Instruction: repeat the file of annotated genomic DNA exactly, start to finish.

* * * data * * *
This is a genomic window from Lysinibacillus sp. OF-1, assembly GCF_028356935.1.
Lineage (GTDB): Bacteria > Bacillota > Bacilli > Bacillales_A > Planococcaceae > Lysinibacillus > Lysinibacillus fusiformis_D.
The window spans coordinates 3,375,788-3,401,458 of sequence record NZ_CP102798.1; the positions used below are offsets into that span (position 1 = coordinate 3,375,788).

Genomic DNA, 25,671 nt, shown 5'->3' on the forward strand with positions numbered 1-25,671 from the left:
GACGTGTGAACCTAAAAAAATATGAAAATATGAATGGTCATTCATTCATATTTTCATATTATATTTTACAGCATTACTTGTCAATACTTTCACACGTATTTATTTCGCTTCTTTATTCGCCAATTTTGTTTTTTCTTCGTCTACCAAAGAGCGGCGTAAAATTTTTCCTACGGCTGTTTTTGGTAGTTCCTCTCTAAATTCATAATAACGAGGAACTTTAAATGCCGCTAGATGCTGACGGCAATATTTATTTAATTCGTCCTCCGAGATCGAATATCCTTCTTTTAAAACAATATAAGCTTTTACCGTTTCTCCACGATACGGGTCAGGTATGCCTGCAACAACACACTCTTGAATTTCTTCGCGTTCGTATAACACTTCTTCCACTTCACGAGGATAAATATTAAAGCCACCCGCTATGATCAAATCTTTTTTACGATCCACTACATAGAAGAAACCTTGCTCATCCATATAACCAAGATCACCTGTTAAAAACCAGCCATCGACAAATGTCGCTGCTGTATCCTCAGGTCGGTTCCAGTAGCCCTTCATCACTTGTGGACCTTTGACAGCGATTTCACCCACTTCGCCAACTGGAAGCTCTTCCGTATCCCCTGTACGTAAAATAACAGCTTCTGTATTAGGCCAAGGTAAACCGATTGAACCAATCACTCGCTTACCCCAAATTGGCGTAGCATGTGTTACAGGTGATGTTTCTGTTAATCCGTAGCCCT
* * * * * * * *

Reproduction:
This is a genomic window from Lysinibacillus sp. OF-1, assembly GCF_028356935.1.
Lineage (GTDB): Bacteria > Bacillota > Bacilli > Bacillales_A > Planococcaceae > Lysinibacillus > Lysinibacillus fusiformis_D.
The window spans coordinates 3,375,788-3,401,458 of sequence record NZ_CP102798.1; the positions used below are offsets into that span (position 1 = coordinate 3,375,788).

Genomic DNA, 25,671 nt, shown 5'->3' on the forward strand with positions numbered 1-25,671 from the left:
GACGTGTGAACCTAAAAAAATATGAAAATATGAATGGTCATTCATTCATATTTTCATATTATATTTTACAGCATTACTTGTCAATACTTTCACACGTATTTATTTCGCTTCTTTATTCGCCAATTTTGTTTTTTCTTCGTCTACCAAAGAGCGGCGTAAAATTTTTCCTACGGCTGTTTTTGGTAGTTCCTCTCTAAATTCATAATAACGAGGAACTTTAAATGCCGCTAGATGCTGACGGCAATATTTATTTAATTCGTCCTCCGAGATCGAATATCCTTCTTTTAAAACAATATAAGCTTTTACCGTTTCTCCACGATACGGGTCAGGTATGCCTGCAACAACACACTCTTGAATTTCTTCGCGTTCGTATAACACTTCTTCCACTTCACGAGGATAAATATTAAAGCCACCCGCTATGATCAAATCTTTTTTACGATCCACTACATAGAAGAAACCTTGCTCATCCATATAACCAAGATCACCTGTTAAAAACCAGCCATCGACAAATGTCGCTGCTGTATCCTCAGGTCGGTTCCAGTAGCCCTTCATCACTTGTGGACCTTTGACAGCGATTTCACCCACTTCGCCAACTGGAAGCTCTTCCGTATCCCCTGTACGTAAAATAACAGCTTCTGTATTAGGCCAAGGTAAACCGATTGAACCAATCACTCGCTTACCCCAAATTGGCGTAGCATGTGTTACAGGTGATGTTTCTGTTAATCCGTAGCCCT